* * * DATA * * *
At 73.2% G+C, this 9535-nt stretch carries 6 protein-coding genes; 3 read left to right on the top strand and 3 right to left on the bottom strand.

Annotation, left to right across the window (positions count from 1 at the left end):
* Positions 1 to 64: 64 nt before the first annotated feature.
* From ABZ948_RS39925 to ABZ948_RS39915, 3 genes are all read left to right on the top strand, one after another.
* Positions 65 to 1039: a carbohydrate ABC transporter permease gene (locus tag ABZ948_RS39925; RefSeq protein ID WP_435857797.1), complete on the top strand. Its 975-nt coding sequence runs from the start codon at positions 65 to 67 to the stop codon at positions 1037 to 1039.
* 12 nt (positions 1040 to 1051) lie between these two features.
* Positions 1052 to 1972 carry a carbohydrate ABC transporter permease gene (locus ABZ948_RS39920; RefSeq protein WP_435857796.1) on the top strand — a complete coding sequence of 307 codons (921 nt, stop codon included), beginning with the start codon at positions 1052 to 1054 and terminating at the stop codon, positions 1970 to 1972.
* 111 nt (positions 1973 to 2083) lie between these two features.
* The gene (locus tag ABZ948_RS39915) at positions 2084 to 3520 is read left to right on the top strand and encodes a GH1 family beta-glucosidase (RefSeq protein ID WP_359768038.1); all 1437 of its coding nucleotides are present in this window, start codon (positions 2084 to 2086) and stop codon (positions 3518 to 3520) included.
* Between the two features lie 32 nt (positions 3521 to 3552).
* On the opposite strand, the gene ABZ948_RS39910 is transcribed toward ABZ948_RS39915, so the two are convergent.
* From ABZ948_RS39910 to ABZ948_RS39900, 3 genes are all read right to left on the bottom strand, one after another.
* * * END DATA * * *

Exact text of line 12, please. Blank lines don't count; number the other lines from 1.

* From ABZ948_RS39910 to ABZ948_RS39900, 3 genes are all read right to left on the bottom strand, one after another.